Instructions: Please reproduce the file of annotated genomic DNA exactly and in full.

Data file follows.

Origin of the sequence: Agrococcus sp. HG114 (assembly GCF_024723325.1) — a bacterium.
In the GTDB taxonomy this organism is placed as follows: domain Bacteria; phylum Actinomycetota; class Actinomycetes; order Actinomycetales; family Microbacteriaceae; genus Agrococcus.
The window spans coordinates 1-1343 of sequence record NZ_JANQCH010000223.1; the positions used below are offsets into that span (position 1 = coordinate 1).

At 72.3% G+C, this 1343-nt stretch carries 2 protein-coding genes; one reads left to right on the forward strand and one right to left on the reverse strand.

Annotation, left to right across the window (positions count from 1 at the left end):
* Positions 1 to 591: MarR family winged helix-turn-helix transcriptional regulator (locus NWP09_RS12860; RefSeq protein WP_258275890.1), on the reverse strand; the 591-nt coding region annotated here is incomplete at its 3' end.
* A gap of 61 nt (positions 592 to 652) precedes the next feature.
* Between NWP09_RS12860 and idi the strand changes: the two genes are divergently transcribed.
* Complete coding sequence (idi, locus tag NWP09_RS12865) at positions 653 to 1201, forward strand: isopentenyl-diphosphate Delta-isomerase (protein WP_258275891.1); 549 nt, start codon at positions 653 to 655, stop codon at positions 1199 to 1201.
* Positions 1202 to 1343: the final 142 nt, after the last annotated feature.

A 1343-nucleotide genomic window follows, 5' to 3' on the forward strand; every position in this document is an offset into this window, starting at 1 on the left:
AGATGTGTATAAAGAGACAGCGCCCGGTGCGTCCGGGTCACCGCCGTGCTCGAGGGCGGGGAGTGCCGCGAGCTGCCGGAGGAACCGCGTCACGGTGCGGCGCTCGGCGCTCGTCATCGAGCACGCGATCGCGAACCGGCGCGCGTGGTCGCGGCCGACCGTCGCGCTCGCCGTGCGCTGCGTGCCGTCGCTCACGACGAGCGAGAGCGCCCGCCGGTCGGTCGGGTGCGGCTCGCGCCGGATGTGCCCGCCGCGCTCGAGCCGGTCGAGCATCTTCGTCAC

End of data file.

Origin of the sequence: Agrococcus sp. HG114 (assembly GCF_024723325.1) — a bacterium.
In the GTDB taxonomy this organism is placed as follows: domain Bacteria; phylum Actinomycetota; class Actinomycetes; order Actinomycetales; family Microbacteriaceae; genus Agrococcus.
The window spans coordinates 1-1343 of sequence record NZ_JANQCH010000223.1; the positions used below are offsets into that span (position 1 = coordinate 1).

At 72.3% G+C, this 1343-nt stretch carries 2 protein-coding genes; one reads left to right on the forward strand and one right to left on the reverse strand.

Annotation, left to right across the window (positions count from 1 at the left end):
* Positions 1 to 591: MarR family winged helix-turn-helix transcriptional regulator (locus NWP09_RS12860; RefSeq protein WP_258275890.1), on the reverse strand; the 591-nt coding region annotated here is incomplete at its 3' end.
* A gap of 61 nt (positions 592 to 652) precedes the next feature.
* Between NWP09_RS12860 and idi the strand changes: the two genes are divergently transcribed.
* Complete coding sequence (idi, locus tag NWP09_RS12865) at positions 653 to 1201, forward strand: isopentenyl-diphosphate Delta-isomerase (protein WP_258275891.1); 549 nt, start codon at positions 653 to 655, stop codon at positions 1199 to 1201.
* Positions 1202 to 1343: the final 142 nt, after the last annotated feature.

A 1343-nucleotide genomic window follows, 5' to 3' on the forward strand; every position in this document is an offset into this window, starting at 1 on the left:
AGATGTGTATAAAGAGACAGCGCCCGGTGCGTCCGGGTCACCGCCGTGCTCGAGGGCGGGGAGTGCCGCGAGCTGCCGGAGGAACCGCGTCACGGTGCGGCGCTCGGCGCTCGTCATCGAGCACGCGATCGCGAACCGGCGCGCGTGGTCGCGGCCGACCGTCGCGCTCGCCGTGCGCTGCGTGCCGTCGCTCACGACGAGCGAGAGCGCCCGCCGGTCGGTCGGGTGCGGCTCGCGCCGGATGTGCCCGCCGCGCTCGAGCCGGTCGAGCATCTTCGTCAC